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Member Since 07 Mar 2007
Offline Last Active Feb 25 2016 04:52 PM

Topics I've Started

Instancing, and the various ways to supply per-instance data

29 November 2015 - 12:08 AM

From the reading I've been doing, it seems like there are a few different ways to supply per-instance data while using instancing in OpenGL. I've tried a couple of these. Here is a rundown, as I understand it. With each example, I'll use the mvp matrix (modelViewProjection) as the per-instance item. I'm hoping that you can help correct any errors in my understanding.


Array Uniforms w/ gl_InstanceId



layout(location = 0) in vec4 pos;
uniform mat4 mvp[1024];


void main() {
    gl_Position = mvp*pos;

With this method, you're just declaring an array of mat4 as a uniform, and you're using gl_InstanceId to index that array. The main advantage of this method is that it's easy, because it's hardly different than the normal way of using uniforms. However, each element in the array is given its own separate uniform location, and uniform locations are in limited supply (as few as 1024).


Vertex Attributes with Divisor=1


OpenGL example:

#define MVP_INDEX 2


glBindBuffer(GL_ARRAY_BUFFER, mvpBuffer);
for (int i = 0; i < 4; ++i) {
    GLuint index = MVP_INDEX+i;    
    glVertexAttribPointer(index, 4, GL_FLOAT, GL_FALSE, sizeof(GLfloat)*16, (GLvoid*)(sizeof(GLfloat)* i * 4));
    glVertexAttribDivisor(index, 1);
glBindBuffer(GL_ARRAY_BUFFER, 0);

GLSL example:

layout(location = 0) in vec4 pos;
layout(location = 2) in mat4 mvp;


void main() {
    gl_Position = mvp*pos;

With this method, the mvp matrix just looks like a vertex attribute from the GLSL side of things. However, since a divisor of 1 was specified on the OpenGL side, there is only one matrix stored per instance, rather than one per vertex. This allows very clean access to a large number of matrices (as many as a buffer object can hold). You also get all of the advantages that other buffer objects have, such as streaming using orphaning or mapping strategies. However, each matrix uses four vertex attrib locations. There may be as few as 16 total vertex attrib locations available. If you plan on using a shader that requires multiple sets of UV coordinates, blend weights, etc., then you may not have enough vertex attrib locations to use this method.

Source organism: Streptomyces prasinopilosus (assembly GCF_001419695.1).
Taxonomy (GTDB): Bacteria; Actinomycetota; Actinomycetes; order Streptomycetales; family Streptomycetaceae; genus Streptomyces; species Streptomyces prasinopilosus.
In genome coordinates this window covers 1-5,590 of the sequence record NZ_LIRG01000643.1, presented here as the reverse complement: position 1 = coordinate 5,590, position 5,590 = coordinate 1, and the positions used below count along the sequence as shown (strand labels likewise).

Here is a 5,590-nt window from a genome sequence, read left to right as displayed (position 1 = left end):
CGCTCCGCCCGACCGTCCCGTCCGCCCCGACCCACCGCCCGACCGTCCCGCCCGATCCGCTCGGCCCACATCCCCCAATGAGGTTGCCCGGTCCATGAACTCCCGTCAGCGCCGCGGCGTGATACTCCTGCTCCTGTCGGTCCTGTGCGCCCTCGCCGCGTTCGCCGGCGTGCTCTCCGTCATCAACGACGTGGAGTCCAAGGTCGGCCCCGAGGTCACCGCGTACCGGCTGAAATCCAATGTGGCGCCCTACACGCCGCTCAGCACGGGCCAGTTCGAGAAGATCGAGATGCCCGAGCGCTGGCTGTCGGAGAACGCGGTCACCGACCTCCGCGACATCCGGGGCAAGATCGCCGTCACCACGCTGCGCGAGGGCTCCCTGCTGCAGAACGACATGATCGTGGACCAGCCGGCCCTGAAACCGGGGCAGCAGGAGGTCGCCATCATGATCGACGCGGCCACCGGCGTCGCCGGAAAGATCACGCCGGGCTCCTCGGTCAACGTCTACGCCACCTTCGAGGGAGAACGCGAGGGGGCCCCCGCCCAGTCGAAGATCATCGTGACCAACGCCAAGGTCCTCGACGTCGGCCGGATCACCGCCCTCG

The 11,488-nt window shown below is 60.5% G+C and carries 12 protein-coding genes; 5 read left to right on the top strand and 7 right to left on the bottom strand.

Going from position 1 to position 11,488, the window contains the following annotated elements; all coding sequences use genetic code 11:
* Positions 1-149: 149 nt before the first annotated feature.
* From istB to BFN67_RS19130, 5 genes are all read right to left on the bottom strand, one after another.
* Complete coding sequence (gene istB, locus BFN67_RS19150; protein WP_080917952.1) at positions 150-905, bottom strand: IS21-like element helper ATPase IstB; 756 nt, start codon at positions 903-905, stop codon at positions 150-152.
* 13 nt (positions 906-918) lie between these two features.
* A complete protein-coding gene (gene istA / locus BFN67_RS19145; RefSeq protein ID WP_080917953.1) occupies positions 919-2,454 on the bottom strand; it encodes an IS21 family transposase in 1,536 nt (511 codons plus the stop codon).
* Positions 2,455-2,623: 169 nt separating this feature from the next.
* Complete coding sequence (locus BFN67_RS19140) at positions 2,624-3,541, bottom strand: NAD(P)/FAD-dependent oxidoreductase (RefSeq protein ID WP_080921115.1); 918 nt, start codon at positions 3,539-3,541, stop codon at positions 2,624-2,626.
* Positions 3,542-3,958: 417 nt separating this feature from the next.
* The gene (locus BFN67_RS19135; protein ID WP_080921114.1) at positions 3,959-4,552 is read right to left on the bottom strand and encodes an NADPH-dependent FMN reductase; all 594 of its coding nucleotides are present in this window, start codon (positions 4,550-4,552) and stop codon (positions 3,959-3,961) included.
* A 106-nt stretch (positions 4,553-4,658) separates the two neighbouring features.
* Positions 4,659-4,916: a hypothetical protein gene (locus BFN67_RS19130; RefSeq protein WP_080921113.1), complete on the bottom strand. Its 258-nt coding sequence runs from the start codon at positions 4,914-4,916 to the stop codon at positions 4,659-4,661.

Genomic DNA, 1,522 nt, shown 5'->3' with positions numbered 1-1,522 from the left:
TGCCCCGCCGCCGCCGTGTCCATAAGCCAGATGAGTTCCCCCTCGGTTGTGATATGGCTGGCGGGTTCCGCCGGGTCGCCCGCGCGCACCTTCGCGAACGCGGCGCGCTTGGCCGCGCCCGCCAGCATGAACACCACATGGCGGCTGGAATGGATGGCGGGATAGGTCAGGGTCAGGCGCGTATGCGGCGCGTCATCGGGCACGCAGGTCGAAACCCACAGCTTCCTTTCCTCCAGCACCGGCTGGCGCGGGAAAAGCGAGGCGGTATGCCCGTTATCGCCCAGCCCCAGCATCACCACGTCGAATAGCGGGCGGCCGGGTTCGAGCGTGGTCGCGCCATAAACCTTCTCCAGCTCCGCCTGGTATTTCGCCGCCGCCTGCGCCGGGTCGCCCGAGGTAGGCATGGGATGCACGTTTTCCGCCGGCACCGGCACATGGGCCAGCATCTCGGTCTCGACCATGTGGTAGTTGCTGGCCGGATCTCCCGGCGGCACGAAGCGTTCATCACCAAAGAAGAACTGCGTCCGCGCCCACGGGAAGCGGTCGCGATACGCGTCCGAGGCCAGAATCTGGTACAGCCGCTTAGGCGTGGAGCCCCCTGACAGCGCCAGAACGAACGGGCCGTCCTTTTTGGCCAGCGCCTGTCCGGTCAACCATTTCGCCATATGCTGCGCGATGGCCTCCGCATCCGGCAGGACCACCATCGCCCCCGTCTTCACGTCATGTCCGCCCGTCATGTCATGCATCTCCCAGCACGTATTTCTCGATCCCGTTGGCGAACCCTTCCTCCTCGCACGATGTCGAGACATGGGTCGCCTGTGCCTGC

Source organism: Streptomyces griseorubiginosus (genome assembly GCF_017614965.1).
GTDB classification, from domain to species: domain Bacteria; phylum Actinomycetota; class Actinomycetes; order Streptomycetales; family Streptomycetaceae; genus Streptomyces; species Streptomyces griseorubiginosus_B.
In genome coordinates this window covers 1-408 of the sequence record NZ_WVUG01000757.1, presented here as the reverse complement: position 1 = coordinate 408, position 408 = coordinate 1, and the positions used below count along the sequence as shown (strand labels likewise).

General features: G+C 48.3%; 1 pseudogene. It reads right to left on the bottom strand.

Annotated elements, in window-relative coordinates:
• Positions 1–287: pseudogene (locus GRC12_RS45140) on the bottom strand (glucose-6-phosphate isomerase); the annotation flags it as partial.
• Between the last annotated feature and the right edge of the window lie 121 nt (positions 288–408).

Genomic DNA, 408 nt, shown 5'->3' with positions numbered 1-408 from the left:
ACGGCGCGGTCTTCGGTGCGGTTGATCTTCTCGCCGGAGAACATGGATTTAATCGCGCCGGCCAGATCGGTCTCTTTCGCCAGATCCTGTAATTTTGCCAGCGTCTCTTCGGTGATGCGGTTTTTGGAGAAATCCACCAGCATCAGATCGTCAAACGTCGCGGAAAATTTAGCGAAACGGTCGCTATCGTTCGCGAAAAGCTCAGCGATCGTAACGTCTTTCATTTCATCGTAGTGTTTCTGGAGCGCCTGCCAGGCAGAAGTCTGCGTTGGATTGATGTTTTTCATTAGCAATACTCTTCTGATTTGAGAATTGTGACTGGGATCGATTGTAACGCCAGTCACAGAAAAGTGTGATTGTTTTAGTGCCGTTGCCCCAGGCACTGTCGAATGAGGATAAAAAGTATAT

So, I'm trying to find a method that will allow thousands of instances without using up precious vertex attrib locations. I am hoping that Uniform Buffer Objects or SSBOs will come to the rescue. I haven't yet attempted to use them for this purpose, nor have I found many examples of people online using them for this purpose. Maybe there is a reason for that. smile.png. So here's my current understanding of how it works. I would be much obliged if someone could read it over, and tell me where I'm wrong.


Uniform Buffer Objects


OpenGL example:

GLuint mvpBuffer;
// GenBuffers, BufferData, etc.
glBindBufferBase(GL_UNIFORM_BUFFER, 0, mvpBuffer);
GLuint uniformBlockIndex = glGetUniformBlockIndex(myProgram, "mvpBlock");
glUniformBlockBinding(myProgram, uniformBlockIndex, 0);

GLSL example:

layout(row_major) uniform MVP {
    mat4 mvp;
} mvps[1024];

void main() {
    gl_Position = mvps[gl_InstanceId]*pos;

It seems like this could alleviate restrictions with attrib locations. However, you are limited by GL_MAX_UNIFORM_BLOCK_SIZE, which I believe includes each instance in the instance array. This can be as low as 64kB, which in our case would only allow for 1024 instances, which is no better than the first method.


Shader Storage Buffer Objects


This method would be essentially identical to the Uniform Buffer method, except the interface block type is buffer and you can use a lot more memory. You can also write to the SSBO from within the shader, but that is not necessary for this application. On the down side, the Wiki says that this method is slower than Uniform buffers. Again, I haven't tested this myself, so I may be mistaken about how this works.





I'm having trouble making sense of these performance numbers (OpenGL)

13 October 2015 - 10:33 PM

Greetings. This is one of those dreaded "shouldn't it be faster?" type questions, but I'm hoping someone can help me, because I am truly baffled.


I'm trying to explore instancing a bit. To that end, I created a demo that has 50,000 randomly-positioned cubes. It's running full-screen, at the native resolution of my monitor. Vsync is forced off through the NVidia control panel. No anti-aliasing. I'm also not doing any frustum culling, but I am doing back-face culling. Here is a screenshot:




The shaders are very simple. All they do is calculate some basic flat shading:

#version 430

layout(location = 0) in vec4 pos;
layout(location = 1) in vec3 norm;

uniform mat4 mv;
uniform mat4 mvp;

out vec3 varNorm;
out vec3 varLightDir;

void main() {
	gl_Position = mvp*pos;
	varNorm = (mv*vec4(norm,0)).xyz;
	varLightDir = (mv*vec4(1.5,2.0,1.0,0)).xyz;
#version 430

in vec3 varNorm;
in vec3 varLightDir;
out vec4 fragColor;

void main() {
	vec3 normal = normalize(varNorm);
	vec3 lightDir = normalize(varLightDir);
	float lambert = dot(normal,lightDir);
	fragColor = vec4(lambert,lambert,lambert,1);

I know I have a little bit of cruft in there (hard-coded light passed as a varying), but the shaders are not very complicated.


I eventually wrote three versions of the program:

  1. One that draws each cube individually with DrawArrays (no indexing)